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High Court Authorises Entry Onto Neighbouring Land To Undertake Repairs

September 2019

Situations occasionally arise where a landowner wishes to gain access over their neighbour’s land for the purpose of undertaking repairs or alterations to their property.  Such situations typically arise because there are physical impediments that prevent the landowner from undertaking the relevant work from their own land.  Normally, the owners of the neighbouring properties are able to come to mutually satisfactory arrangements for such access to be granted, or alternatively the landowner seeking access is able to make alternative arrangements for the work to be undertaken without accessing their neighbour’s land.

Many would assume that a landowner has the absolute right to decline permission for an adjoining landowner to access their land for such purposes.  However Sections 319 and 320 of the Property Law Act 2007 (“the PLA”) enable an owner or occupier of land who wishes to enter onto or over any neighbouring land for the purposes of undertaking repairs, alterations or demolition of any structure on the applicant’s land, or to undertake any other necessary or desirable action in relation to the applicant’s land, to apply to the Court for an order authorising the applicant to enter onto or over the neighbouring land.  

Perhaps surprisingly, cases involving this section of the PLA are relatively rare.  However, a decision concerning these sections of the PLA was recently issued by the High Court in Body Corporate 329331 (In Administration) v Escrow Holdings Forty – One Limited and Anor [2019] NZHC 600.

Factual Background

The applicant owned a six story apartment building, which adjoined a two story parking building owned by the respondent.  The two story parking building provided vehicular and pedestrian access to the ground floor of the apartment building, which had four accommodation floors above and an additional parking floor below.  

The applicant’s apartment building suffered from weathertightness issues and the contractor engaged to undertake the repairs was wanting to use the upper floor of the respondent’s carparking building for a laydown area for a crane when needed, a goods lift and for material storage.  Negotiations between the applicant and the respondent for the terms upon which the applicant’s building contractor could gain access over the respondent’s carparking building ultimately failed.  The applicant therefore gave notice to the respondent of its intention to apply to the Court under Section 319 of the PLA and subsequently made an application to the High Court.

The Legal Principles 

The High Court noted that there was a paucity of case law on the relevant sections or their predecessors, which were expressed in broadly similar terms.  The Court noted that the PLA empowers the Court to permit entry onto adjoining land for specific activities, and that the order is required to authorise what would otherwise be a clear trespass.  Specified activities are erecting, repairing, adding to or painting any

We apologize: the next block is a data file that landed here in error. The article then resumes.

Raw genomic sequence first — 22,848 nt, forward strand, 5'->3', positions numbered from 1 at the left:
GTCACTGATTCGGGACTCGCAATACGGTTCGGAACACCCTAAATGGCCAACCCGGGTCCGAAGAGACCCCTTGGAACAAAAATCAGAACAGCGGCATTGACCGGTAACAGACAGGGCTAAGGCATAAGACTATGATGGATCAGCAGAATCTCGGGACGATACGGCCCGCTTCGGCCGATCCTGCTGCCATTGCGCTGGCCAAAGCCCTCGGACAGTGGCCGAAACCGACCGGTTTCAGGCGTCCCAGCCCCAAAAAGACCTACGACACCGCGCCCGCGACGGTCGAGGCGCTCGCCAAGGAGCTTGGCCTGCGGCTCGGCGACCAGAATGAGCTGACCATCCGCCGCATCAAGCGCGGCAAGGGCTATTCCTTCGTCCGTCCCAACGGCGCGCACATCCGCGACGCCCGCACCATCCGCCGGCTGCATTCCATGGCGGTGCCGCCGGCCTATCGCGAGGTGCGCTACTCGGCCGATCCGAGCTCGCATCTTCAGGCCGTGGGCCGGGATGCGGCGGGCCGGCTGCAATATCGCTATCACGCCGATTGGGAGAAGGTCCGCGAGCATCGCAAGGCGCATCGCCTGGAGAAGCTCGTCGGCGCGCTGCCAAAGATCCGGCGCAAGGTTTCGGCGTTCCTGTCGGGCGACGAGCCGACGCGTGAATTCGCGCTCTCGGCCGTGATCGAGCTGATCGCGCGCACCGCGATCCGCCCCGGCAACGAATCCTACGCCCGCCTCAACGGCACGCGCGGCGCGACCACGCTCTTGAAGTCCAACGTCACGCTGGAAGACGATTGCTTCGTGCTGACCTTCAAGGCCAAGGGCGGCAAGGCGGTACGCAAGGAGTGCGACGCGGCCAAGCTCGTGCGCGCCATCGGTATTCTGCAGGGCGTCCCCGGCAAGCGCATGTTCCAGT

building, or fence or other structure on the applicant’s land or was otherwise regarded as necessary or desirable thing in relation to the applicant’s land.

The Court went on to note that the applicant’s notice addressed the mandatory procedural requirements by specifying the nature of the proposed work, how it was to be undertaken and the times during which the work was to be undertaken as well as the measures that were proposed to be taken to maintain adequate access to the respondent’s land.

Outcome

The Court concluded that on the facts of the case it was just equitable that the applicant be authorised under the PLA to enter the respondent’s land for the purposes of undertaking the repairs to the building.  However, the terms and conditions upon which access was to be granted were, however, to be the subject of further discussion between the parties and, if necessary, a subsequent application to the High Court for determination. 

Summary

As noted above, these sections of the PLA have not been the subject of a great deal of judicial consideration over the years.  It may be that this is because most situations where access is required are able to be resolved by agreement between the parties or alternatively the landowner seeking access finds another solution.   Landowners faced with a refusal of such a request may have thought that their neighbour had the final word on the matter.  However, as the case demonstrates, that is not necessarily the case and the PLA may provide a solution. 

Obviously, any landowners facing difficulties in obtaining access over neighbouring property to undertake necessary repairs should seek legal advice.